The Voice: Series 3


Series 3 of the BBC talent show The Voice concluded last weekend, with teenager Jermain Jackman taking the recording contract to kickstart his singing dream. After the disappointing post-victory careers of the two previous winners, Leanne Mitchell and Andrea Begley, hopefully he will meet with more success. After all, the audience vote decides the winner. Why that doesn’t then translate into chart positions is a problem the BBC have to figure out. The most likely reason is that the people sat at home voting aren’t the same people downloading singles. This year there’s been a big onscreen push for audiences to vote for the contestant whose track they would go and buy. And despite the wide ranging media doubt, Jermain could be the first winner to fit the bill.

The Voice itself is already starting to lose its appeal. Falling viewing figures are another obstacle that doesn’t bode well for aspiring stars. After the initial blind rounds, and then the knockout, the show falls back into a dull stupor. The problem is that once the novelties are over, the judges just don’t seem to be capable of one mean word. They have nothing even remotely critical to say. The semi-final was awash with praise, all roughly along the lines of naming the performer on stage as the ‘next big thing’. This gets old by the third contestant. By the eighth its painfully obvious that everyone is a winner, really. Not everyone will get the recording deal, but it’s the thought that counts.

It’s all so … nice. And bland. And checking-the-time change-the-channel boring.

It’s a shame because you really can see what the BBC were aiming for. The Voice is a show that wants to celebrate the talent of the singing, not the face or the bright lights or the flamethrower to the side of the stage. Unfortunately, after the original entertainment of the blind auditions, that concept largely falls through. The singer is visible, marching about under a spotlight, with accompanying spurts of fire every second beat (if recalled correctly, this combination took place in the first of the live shows). The Voice is the voice no longer. It’s the same formula as all the other talent contests from the past decade.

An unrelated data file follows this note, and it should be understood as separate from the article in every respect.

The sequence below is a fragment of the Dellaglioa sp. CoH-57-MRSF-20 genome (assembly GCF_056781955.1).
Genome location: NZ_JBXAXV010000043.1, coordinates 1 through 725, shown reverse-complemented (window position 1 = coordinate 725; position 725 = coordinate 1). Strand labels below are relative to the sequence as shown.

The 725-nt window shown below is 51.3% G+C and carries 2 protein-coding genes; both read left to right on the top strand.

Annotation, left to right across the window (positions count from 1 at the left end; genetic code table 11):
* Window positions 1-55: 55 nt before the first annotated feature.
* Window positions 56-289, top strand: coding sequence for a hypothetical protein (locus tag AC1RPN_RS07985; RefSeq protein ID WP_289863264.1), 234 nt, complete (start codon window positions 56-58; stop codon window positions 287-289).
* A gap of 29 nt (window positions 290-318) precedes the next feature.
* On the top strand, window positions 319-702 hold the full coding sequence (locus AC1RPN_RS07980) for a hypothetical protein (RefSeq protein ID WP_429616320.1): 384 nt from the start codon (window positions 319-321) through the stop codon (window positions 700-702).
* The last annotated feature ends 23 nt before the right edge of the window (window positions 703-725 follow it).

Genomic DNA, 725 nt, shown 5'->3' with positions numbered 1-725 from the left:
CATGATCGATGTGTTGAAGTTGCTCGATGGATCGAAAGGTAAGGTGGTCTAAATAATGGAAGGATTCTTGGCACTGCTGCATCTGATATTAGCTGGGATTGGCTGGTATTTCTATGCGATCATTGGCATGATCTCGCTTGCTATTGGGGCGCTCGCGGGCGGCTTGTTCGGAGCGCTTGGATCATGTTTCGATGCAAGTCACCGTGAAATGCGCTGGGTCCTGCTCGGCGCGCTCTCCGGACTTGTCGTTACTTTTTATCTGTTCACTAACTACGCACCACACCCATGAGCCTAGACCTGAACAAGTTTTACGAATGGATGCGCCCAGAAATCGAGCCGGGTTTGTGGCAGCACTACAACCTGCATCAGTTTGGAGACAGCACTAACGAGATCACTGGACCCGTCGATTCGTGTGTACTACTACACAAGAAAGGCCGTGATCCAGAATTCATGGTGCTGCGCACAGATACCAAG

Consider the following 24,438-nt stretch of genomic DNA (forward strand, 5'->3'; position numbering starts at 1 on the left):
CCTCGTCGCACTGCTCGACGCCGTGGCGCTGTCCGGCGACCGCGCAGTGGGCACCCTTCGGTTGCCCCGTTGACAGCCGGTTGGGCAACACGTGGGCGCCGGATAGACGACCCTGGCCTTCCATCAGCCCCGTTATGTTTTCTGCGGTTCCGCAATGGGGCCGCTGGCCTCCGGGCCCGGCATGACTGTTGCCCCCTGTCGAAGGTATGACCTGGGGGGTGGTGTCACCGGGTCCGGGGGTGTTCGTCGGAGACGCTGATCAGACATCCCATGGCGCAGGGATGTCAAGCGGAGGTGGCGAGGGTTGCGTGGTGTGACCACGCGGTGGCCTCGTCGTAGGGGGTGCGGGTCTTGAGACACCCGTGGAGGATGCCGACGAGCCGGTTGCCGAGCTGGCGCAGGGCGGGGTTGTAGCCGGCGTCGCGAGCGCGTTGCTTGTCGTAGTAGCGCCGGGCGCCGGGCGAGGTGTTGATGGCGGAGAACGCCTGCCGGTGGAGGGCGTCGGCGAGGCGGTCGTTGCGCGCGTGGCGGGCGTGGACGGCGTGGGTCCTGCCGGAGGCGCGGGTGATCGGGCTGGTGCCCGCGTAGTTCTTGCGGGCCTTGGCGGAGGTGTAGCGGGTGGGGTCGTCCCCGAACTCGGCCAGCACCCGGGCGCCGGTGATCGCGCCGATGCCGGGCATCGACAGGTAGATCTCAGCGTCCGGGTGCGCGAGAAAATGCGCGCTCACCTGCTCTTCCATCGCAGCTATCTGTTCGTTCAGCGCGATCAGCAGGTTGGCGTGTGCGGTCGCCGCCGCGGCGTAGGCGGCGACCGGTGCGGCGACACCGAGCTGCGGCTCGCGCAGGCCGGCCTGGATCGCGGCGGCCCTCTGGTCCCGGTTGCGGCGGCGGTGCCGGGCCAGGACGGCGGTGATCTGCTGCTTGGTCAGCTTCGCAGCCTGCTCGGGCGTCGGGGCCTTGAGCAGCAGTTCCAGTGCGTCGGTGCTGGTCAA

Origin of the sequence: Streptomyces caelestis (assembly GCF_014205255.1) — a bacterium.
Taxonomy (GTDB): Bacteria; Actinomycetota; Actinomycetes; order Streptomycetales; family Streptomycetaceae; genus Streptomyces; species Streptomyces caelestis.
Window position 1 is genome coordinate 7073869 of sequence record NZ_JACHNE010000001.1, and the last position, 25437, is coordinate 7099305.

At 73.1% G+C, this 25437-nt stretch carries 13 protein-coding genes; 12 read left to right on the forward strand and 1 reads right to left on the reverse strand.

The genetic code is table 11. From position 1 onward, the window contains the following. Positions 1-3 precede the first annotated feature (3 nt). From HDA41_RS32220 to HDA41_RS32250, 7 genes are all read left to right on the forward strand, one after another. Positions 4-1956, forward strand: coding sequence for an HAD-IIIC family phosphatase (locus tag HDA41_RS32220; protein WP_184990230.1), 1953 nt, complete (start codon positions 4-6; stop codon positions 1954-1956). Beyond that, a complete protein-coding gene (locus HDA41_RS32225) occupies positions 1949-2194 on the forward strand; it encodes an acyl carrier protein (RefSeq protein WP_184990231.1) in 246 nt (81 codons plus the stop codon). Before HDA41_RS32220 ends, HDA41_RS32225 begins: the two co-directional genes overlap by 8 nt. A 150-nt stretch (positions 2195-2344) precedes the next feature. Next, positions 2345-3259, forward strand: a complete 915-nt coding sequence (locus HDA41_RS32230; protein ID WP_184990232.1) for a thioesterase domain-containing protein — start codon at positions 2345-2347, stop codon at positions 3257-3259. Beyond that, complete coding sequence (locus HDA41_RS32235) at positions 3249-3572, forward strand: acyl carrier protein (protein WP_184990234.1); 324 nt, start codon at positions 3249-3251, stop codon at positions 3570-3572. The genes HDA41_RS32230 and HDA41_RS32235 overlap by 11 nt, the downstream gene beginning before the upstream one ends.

Well, all except for the mean judge, who audiences love to hate. The mean judge doesn’t exist on The Voice. Instead, between the coach and the contestant there are secret handshakes and taking the parents out to tea. Nice … but not riveting television.

Don’t misunderstand what’s being said. To be successful, a talent contest shouldn’t humiliate its performers to raise the viewing figures and drag along a dying piece of TV, ahem *X Factor*. There should however be a standard which is raised as the show progresses. It is a competition. There will be a winner. People are going to be voted out. For goodness sake, if you’re paid to be a judge, then pass judgment. Real, honest, helpful judgment will do a singer a world of good. Sentimental fluff, the same fluff being fed to each contestant as they stand on the stage, won’t guide them to greater heights. They’ll feel warm inside, but they came on here for the chance of a career. Life-counselling from Sir Tom Jones is once in a lifetime, just not quite the same thing.

The final nail in the coffin is the general atmosphere of the show. In between acts it becomes a two hour slog of time filling, which relies too much on pre-recorded activities and speeches. There’s no chemistry between the presenters, and the jokes fall flatter as the weeks continue to pass. By the semi-finals, Marvin had resorted to reminiscing on his JLS days, probably for comfort that life wasn’t always this job.

The best part of The Voice was the blinds. The second best part: accidentally swearing on pre-watershed BBC television – and then receiving an angry text from his mum. After that, you’d be stumped to remember much of excitement at all.

Still. Maybe fourth series lucky.